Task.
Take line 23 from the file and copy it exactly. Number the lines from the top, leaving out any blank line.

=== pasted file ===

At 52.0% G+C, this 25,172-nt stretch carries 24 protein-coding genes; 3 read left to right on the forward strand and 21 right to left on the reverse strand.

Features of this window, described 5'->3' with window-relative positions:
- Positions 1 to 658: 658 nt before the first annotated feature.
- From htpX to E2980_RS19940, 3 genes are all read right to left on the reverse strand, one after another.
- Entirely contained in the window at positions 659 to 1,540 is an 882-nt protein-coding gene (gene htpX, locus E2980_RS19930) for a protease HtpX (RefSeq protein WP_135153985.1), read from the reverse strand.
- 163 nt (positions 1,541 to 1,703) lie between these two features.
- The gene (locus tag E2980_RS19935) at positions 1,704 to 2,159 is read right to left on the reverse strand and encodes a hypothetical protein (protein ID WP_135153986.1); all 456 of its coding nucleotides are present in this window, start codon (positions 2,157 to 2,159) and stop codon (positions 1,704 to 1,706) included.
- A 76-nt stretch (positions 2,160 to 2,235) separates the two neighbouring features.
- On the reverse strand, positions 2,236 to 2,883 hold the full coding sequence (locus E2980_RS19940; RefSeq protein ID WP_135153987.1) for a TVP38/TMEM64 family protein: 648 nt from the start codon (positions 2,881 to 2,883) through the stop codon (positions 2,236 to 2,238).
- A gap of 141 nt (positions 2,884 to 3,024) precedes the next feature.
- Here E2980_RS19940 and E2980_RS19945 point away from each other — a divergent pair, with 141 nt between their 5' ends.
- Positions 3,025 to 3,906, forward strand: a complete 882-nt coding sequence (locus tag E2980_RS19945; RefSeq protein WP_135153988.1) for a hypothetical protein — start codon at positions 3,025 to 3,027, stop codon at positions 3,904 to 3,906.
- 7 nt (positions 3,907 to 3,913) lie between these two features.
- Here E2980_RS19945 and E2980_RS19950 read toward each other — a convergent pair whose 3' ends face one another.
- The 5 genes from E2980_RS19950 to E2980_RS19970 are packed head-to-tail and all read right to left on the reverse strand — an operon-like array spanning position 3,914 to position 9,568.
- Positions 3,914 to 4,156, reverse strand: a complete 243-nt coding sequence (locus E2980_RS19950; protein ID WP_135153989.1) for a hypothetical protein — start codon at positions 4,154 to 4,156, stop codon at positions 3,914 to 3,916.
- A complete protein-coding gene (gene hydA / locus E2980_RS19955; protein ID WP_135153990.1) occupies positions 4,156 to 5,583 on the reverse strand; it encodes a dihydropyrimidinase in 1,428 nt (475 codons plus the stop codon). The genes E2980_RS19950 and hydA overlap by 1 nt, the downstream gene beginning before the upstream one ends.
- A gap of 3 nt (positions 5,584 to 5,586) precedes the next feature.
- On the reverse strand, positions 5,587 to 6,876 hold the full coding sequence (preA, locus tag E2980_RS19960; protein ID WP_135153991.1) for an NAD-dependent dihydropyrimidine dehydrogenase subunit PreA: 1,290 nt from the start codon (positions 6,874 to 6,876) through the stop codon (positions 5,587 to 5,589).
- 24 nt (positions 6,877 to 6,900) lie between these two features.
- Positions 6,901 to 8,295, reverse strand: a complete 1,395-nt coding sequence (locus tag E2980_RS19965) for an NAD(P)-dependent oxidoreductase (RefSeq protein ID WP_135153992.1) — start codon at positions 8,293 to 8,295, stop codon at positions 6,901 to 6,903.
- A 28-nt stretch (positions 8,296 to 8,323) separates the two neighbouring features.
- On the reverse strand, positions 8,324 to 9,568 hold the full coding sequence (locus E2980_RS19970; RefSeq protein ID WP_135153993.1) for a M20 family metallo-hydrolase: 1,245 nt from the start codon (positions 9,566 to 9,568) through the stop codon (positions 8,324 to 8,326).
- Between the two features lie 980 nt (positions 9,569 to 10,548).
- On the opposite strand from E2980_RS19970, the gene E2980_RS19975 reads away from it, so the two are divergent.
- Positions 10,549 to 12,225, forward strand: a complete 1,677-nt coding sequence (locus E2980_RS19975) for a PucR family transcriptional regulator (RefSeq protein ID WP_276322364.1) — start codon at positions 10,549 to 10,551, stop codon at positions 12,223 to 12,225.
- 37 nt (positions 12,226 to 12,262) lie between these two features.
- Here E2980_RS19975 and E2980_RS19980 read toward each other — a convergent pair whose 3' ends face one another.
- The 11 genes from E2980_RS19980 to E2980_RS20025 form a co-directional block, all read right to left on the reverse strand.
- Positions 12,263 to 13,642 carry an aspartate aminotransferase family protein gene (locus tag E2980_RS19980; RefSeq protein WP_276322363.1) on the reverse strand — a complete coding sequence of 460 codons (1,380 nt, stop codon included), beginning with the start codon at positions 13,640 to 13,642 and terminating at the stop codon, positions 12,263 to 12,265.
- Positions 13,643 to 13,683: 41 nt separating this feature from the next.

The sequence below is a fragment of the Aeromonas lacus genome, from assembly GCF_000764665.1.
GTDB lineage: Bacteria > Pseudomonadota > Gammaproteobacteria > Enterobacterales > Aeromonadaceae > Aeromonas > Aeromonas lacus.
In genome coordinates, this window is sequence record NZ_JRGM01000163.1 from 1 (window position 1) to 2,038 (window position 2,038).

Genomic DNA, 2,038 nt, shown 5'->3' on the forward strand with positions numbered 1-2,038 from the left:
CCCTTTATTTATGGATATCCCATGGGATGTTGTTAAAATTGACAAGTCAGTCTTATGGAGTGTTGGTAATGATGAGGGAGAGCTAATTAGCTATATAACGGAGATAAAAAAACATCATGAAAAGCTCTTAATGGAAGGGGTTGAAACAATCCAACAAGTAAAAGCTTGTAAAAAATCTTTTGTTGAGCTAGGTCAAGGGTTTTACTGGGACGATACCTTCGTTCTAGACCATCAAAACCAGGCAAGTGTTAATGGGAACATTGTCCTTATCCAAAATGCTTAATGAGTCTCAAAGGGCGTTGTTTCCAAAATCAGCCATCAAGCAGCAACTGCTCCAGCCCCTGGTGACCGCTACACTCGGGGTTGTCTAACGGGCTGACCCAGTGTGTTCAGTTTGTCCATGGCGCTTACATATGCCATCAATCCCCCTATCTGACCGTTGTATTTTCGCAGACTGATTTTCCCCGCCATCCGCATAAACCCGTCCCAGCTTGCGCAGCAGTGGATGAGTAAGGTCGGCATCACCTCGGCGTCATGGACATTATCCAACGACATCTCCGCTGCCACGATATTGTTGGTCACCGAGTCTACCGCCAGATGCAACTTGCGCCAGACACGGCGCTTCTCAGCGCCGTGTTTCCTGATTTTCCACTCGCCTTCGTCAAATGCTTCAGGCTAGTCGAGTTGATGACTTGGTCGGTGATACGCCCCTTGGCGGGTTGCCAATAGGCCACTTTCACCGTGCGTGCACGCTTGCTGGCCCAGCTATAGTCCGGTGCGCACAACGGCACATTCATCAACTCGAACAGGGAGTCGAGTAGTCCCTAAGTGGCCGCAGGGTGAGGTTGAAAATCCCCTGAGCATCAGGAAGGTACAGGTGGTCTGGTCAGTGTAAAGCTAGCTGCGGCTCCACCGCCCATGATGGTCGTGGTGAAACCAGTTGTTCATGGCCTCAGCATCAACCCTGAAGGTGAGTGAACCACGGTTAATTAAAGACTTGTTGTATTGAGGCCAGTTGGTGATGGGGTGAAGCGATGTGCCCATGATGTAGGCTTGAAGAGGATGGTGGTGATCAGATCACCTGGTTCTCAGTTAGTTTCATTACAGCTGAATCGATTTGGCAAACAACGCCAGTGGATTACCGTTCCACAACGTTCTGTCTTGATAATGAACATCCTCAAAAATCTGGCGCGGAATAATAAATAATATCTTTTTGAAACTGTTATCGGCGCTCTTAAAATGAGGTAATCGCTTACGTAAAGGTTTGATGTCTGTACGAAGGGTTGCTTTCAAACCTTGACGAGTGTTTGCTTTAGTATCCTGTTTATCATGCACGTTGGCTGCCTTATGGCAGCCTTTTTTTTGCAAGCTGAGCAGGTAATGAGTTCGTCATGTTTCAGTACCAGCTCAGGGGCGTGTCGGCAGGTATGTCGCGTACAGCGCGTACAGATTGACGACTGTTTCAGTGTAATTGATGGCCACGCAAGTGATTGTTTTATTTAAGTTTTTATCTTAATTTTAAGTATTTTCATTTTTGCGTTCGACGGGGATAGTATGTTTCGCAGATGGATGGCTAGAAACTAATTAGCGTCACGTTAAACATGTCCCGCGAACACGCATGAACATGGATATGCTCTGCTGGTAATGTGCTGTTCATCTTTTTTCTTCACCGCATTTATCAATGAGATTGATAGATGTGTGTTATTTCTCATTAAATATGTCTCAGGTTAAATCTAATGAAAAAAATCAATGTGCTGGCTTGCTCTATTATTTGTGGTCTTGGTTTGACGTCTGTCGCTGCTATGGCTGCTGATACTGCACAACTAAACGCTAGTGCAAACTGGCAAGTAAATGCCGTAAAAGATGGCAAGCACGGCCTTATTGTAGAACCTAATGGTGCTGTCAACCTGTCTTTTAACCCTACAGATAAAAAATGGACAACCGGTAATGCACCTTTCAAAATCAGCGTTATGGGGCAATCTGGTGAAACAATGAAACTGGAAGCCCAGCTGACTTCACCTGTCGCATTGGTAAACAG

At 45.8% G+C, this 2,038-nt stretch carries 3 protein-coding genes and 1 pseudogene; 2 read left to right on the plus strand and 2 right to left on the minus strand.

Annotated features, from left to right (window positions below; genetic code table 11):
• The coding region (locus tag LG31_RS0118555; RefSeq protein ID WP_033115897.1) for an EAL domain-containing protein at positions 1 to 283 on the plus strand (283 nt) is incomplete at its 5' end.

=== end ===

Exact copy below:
- On the reverse strand, positions 8,324 to 9,568 hold the full coding sequence (locus E2980_RS19970; RefSeq protein ID WP_135153993.1) for a M20 family metallo-hydrolase: 1,245 nt from the start codon (positions 9,566 to 9,568) through the stop codon (positions 8,324 to 8,326).